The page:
When you’ve invested big in your bike, the last things you want to deal with are the headache (and heartache) of it being stolen. Although nothing will stop the most determined and well-tooled thief, planning and prevention on your part can be enough to keep your bike right where you want it: ready for your next adventure.
Security Should Be Proportionate to the Bike’s Value
The more you’ve invested in your bike, the more you should invest in your security. Often the inclination is to do the opposite—the last thing you want to do is shell out more cash. Resist that temptation, says Brenda Mangine, co-owner of North Division Bike Shop. “When people purchase a bicycle, especially when they purchase a nice bike, they [often] go somewhat inexpensive on the security,” she says. But if you’re being smart, “you should get better security with a better bike.” She recommends a U-lock in combination with a cable lock, pulled through the frame and wheels, or a heavy-duty chain. Cable locks are convenient and inexpensive, but can be cut quickly and inconspicuously.
“The more stuff you can throw on there the better,” says Kevin Dentler of Wheel Sport, who also recommends using a U-lock with a cable lock. The more protection you have, the more daunting it looks to steal. “It’s a matter of trying to do as much as you can so someone doesn’t have an opportunity to come up and clip it right away,” he says.
It’s also important to lock onto an immovable object, and don’t overlook removable parts. “A lot of people forget about the front wheel,” says Mangine. She recommends taking it off and locking it with the frame and rear wheel, or looping it in with a cable lock. For the seat post, “either get in the habit of pulling up the seat post and bringing it with you, or get a threaded bolt-style seat collar instead of traditional,” she advises.
Keep in mind, though, that it’s all a matter of perspective. “If you’ve got a bike you don’t care about, don’t spend a lot, but if you have a really nice bike and you have to lock it up, you’re going to spend probably $100,” says Josh Hess of Mojo Cyclery. “I always tell people to match the lock to their level of paranoia,” he adds with a laugh.
Location, Location, Location
If you’re running into a coffee shop and the bike will be in your line of vision, a cable lock might suffice. If it’s completely out of sight, bump up security. In all cases, “choose a lit place, make sure it’s around other people,” says Simon Hartt of Bike Hub. Be smart when choosing what to lock onto—if you choose a sign post, Hartt cautions, a would-be thief could lift your bike up and over it. Lock up bikes in garages, too—this can be enough to prevent someone from making a quick grab while passing an open door.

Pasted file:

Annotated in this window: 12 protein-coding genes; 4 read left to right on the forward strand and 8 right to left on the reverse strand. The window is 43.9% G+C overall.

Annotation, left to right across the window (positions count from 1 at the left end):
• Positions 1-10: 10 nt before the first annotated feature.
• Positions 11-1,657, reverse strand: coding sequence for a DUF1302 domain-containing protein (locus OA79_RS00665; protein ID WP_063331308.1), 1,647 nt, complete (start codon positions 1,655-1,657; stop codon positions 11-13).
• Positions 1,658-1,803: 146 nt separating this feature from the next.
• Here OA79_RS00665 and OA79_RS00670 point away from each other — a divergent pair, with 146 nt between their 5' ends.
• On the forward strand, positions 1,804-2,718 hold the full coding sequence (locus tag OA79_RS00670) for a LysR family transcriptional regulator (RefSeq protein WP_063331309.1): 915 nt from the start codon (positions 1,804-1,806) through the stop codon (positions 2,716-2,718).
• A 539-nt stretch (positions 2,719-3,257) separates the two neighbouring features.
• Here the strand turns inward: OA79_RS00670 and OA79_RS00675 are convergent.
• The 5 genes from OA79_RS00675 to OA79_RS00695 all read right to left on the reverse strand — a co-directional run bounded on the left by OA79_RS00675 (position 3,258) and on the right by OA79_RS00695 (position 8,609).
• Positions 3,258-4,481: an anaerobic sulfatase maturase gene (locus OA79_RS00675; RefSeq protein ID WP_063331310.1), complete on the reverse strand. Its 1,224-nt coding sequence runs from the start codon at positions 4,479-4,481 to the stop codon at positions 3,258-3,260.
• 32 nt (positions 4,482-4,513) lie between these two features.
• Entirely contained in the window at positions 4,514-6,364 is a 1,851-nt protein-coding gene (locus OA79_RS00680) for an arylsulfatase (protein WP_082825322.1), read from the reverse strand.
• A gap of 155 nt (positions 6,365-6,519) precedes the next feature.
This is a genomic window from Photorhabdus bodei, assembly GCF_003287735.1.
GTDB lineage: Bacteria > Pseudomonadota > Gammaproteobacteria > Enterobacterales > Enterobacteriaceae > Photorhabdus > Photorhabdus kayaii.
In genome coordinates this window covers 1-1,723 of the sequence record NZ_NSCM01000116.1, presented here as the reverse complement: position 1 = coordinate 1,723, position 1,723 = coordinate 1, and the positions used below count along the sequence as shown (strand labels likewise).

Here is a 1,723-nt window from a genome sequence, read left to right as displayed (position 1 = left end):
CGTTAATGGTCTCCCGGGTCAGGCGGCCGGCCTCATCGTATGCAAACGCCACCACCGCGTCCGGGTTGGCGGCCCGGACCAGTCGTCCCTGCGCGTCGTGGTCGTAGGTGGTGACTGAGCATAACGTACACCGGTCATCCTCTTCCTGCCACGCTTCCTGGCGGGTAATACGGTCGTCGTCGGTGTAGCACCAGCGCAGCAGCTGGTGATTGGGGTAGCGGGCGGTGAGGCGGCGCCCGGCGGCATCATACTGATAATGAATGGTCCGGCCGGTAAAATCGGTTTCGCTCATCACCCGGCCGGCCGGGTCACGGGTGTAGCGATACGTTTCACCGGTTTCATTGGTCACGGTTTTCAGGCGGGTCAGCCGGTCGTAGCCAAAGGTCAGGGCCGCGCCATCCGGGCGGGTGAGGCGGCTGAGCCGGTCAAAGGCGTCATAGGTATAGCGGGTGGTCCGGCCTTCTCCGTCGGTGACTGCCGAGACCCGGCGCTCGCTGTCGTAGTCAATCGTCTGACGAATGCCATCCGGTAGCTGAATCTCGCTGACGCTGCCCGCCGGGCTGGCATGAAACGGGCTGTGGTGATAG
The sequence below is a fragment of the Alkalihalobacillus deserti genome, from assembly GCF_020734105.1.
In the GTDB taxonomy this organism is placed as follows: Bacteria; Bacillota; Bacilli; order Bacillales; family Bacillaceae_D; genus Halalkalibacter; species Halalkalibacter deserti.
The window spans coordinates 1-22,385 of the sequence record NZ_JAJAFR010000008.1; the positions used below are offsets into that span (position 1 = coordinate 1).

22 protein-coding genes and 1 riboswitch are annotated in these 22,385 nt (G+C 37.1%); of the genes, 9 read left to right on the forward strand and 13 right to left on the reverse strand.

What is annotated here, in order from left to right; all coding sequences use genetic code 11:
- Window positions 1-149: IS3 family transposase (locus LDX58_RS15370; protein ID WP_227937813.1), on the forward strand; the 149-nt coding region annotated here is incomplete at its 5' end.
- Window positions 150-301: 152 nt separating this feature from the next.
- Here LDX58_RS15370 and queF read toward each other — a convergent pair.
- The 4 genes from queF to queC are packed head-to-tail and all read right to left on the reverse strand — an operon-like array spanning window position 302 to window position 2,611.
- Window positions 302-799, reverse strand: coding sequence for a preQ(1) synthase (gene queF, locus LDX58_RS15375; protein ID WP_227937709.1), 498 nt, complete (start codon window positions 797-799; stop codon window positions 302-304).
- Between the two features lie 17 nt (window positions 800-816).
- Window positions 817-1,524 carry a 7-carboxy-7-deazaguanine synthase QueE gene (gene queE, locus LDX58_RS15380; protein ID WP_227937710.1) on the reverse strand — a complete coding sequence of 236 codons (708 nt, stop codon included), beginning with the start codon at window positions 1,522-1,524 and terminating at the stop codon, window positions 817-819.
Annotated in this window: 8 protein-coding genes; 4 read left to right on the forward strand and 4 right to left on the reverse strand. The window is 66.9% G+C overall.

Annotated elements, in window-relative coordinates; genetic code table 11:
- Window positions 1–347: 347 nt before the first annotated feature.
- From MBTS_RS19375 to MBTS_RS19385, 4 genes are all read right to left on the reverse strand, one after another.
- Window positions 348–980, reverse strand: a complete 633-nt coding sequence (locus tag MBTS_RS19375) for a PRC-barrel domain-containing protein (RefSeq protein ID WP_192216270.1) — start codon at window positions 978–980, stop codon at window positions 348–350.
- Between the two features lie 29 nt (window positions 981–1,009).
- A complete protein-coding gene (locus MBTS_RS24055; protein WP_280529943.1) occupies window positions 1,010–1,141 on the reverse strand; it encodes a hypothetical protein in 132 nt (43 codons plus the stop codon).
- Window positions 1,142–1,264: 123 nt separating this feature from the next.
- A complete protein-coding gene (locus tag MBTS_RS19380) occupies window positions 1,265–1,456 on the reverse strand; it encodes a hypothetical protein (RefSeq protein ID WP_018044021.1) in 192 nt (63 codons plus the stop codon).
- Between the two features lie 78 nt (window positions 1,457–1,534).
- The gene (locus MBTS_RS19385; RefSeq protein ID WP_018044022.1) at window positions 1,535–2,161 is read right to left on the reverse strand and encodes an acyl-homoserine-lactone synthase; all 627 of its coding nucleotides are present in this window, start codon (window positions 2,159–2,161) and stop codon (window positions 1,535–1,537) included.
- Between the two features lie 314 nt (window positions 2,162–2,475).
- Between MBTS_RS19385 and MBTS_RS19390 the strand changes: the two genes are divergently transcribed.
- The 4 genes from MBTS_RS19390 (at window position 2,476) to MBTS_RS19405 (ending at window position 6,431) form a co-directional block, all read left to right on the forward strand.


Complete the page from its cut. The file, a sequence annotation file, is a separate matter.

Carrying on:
Become One with Your Bike
Don’t assume you have to leave your bike unattended. “Most businesses will allow me to carry it around,” says Hess. Many employers also allow bikes in the building. Hartt has had similar experiences. “A lot of businesses will allow you to bring it inside, even Albertsons and Safeway, if you ask,” he says.
Plan for Future Bike Recovery
Take a photo of your bike and the serial number, then register with a tracking database. Most bikes aren’t registered, says Pat Jewell of Spokane C.O.P.S. Northwest, so when bikes are recovered by police or others, it can be almost impossible to locate the rightful owner. “If they report the bike stolen and they have a registration number, they’re more likely to get it back,” she says. Bring bikes to any C.O.P.S. location during open hours to register; more information at Spokanecops.org. Consider also signing up with online registry bikeindex.com. //
Bike Recovery Resource: BikeIndex.com
Increase your chances of recovering a theft by registering your bike with online database Bike Index (bikeindex.com). Go to the website and submit your name, bike manufacturer, serial number, and component information to the online registry. Should your bike be stolen, change your bike’s status on the site. If a Bike Index user or partner encounters your bike and looks it up in the database, it’ll be that much easier to get it back to you. Bike Index is a nonprofit and offers this as a free service, though tax-deductible donations are welcome. “Just under 108,000 users have signed up for Bike Index, with just under 157,500 bikes,” says Lily Williams of Bike Index. 4,484 bikes have been recovered to date. Partners around the world include police departments, universities, bike shops, and bike clubs. Consider using Bike Index in conjunction with a local registry like the one offered through Spokane C.O.P.S. //